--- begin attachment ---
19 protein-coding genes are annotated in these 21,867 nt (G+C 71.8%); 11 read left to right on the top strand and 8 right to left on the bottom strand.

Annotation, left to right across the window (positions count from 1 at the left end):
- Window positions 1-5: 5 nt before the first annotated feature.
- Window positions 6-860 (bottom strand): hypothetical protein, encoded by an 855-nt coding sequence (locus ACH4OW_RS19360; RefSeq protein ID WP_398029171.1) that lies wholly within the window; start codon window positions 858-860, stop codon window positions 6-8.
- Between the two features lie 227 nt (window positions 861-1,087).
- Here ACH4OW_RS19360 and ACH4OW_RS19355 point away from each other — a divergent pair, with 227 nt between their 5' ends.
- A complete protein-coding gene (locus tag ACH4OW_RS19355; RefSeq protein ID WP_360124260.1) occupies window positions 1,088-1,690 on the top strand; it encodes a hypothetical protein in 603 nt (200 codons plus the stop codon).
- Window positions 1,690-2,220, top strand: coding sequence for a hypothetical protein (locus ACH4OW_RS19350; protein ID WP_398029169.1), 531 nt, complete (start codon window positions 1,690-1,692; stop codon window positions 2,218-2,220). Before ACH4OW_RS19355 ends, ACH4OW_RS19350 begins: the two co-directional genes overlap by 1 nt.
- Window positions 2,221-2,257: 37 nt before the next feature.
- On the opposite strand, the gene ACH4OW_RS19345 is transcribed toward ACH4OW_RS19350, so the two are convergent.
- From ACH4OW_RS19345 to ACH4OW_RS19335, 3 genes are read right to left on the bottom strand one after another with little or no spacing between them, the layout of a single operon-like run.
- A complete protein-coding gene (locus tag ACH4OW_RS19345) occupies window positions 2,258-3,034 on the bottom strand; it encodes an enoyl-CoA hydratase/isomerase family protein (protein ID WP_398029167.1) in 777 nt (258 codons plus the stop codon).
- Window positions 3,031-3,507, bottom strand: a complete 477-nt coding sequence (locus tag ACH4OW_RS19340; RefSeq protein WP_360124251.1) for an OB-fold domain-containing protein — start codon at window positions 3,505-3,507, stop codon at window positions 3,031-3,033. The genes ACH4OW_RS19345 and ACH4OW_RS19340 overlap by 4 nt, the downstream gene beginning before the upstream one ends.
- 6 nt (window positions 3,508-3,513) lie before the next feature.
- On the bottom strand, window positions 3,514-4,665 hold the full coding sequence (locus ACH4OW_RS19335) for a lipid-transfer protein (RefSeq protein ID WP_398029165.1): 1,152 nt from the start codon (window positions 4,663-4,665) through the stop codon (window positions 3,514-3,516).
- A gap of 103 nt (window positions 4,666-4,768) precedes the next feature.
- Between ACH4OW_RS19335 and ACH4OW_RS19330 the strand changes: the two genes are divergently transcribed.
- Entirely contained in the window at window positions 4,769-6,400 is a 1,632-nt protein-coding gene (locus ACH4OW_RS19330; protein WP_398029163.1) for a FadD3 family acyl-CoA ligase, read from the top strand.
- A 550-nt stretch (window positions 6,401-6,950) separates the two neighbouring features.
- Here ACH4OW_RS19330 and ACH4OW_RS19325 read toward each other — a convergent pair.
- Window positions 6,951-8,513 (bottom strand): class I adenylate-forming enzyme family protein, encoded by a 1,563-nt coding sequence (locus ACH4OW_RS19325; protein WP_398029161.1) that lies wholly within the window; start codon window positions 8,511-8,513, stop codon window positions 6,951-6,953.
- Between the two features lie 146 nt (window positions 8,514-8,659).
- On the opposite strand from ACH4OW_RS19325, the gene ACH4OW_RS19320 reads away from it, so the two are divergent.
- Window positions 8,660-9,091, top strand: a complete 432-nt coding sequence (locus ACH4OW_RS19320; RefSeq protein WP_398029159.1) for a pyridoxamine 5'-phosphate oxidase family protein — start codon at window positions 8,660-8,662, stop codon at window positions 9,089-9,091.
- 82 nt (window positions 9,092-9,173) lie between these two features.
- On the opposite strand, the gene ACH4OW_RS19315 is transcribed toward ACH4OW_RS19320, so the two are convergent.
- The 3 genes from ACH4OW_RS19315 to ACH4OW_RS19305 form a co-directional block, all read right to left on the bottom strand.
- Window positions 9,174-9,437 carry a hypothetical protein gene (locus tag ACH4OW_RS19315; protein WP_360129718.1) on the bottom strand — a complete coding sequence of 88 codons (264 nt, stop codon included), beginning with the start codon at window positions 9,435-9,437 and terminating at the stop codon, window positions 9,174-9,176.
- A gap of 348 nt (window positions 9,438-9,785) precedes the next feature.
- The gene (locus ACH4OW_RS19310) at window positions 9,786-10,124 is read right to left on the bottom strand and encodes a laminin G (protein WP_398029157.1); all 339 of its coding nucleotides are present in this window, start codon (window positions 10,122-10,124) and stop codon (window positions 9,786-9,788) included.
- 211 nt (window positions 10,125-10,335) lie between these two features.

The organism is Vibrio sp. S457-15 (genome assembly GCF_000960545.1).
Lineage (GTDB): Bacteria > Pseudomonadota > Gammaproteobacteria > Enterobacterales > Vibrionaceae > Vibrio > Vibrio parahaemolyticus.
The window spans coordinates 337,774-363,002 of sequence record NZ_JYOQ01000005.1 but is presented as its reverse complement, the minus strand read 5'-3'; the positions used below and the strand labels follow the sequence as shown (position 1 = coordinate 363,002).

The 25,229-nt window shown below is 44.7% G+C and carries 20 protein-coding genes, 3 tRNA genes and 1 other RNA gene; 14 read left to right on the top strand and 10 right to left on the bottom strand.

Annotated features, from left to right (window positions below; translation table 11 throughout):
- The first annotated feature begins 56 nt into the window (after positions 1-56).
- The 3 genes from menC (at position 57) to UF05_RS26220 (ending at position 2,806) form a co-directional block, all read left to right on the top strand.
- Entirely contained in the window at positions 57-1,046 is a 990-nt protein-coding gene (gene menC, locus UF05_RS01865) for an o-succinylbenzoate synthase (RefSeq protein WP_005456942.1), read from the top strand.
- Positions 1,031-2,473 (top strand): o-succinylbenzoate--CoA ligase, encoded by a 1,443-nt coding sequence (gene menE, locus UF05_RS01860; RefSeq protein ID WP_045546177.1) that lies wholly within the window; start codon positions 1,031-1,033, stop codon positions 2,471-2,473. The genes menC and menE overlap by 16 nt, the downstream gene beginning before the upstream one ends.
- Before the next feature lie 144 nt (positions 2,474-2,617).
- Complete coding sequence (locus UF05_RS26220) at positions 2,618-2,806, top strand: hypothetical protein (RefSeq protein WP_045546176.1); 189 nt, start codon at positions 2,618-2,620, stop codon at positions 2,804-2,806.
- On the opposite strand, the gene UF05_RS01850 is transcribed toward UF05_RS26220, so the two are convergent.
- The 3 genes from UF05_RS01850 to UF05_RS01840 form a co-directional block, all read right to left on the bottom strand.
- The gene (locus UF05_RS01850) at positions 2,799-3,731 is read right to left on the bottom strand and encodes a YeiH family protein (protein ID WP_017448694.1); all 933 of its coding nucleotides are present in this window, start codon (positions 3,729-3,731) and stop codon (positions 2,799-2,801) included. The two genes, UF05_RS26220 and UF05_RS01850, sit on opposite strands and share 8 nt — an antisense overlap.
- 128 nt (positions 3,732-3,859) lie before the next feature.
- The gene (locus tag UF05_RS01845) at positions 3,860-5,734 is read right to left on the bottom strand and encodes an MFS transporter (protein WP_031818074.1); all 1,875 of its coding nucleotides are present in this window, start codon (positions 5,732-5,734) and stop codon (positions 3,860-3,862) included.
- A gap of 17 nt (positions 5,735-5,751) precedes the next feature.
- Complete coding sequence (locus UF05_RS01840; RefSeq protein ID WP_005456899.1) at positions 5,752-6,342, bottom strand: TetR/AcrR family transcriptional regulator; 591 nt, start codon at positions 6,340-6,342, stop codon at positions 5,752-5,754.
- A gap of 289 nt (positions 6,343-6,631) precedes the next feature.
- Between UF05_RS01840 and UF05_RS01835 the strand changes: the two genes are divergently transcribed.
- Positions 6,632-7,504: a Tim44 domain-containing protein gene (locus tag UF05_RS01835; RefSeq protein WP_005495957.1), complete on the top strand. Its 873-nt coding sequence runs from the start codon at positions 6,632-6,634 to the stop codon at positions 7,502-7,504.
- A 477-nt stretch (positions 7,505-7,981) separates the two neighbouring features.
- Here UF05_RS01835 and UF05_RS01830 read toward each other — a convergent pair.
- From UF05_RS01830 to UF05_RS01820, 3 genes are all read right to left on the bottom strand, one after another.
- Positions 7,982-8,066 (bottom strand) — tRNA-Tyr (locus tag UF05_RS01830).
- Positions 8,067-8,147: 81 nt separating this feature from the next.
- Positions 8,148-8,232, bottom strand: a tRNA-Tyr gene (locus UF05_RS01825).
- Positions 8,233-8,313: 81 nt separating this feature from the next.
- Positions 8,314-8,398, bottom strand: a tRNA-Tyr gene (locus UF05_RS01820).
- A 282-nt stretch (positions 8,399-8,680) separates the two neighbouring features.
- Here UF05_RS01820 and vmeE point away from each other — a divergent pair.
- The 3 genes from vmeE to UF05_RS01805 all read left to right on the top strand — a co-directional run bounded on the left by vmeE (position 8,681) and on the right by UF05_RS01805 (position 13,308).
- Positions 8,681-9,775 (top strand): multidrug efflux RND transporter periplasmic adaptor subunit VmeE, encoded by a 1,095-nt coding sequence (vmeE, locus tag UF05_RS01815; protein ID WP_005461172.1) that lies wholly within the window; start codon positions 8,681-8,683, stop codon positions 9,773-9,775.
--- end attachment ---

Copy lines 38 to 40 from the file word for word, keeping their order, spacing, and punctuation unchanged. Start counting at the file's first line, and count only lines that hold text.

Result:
- The 3 genes from menC (at position 57) to UF05_RS26220 (ending at position 2,806) form a co-directional block, all read left to right on the top strand.
- Entirely contained in the window at positions 57-1,046 is a 990-nt protein-coding gene (gene menC, locus UF05_RS01865) for an o-succinylbenzoate synthase (RefSeq protein WP_005456942.1), read from the top strand.
- Positions 1,031-2,473 (top strand): o-succinylbenzoate--CoA ligase, encoded by a 1,443-nt coding sequence (gene menE, locus UF05_RS01860; RefSeq protein ID WP_045546177.1) that lies wholly within the window; start codon positions 1,031-1,033, stop codon positions 2,471-2,473. The genes menC and menE overlap by 16 nt, the downstream gene beginning before the upstream one ends.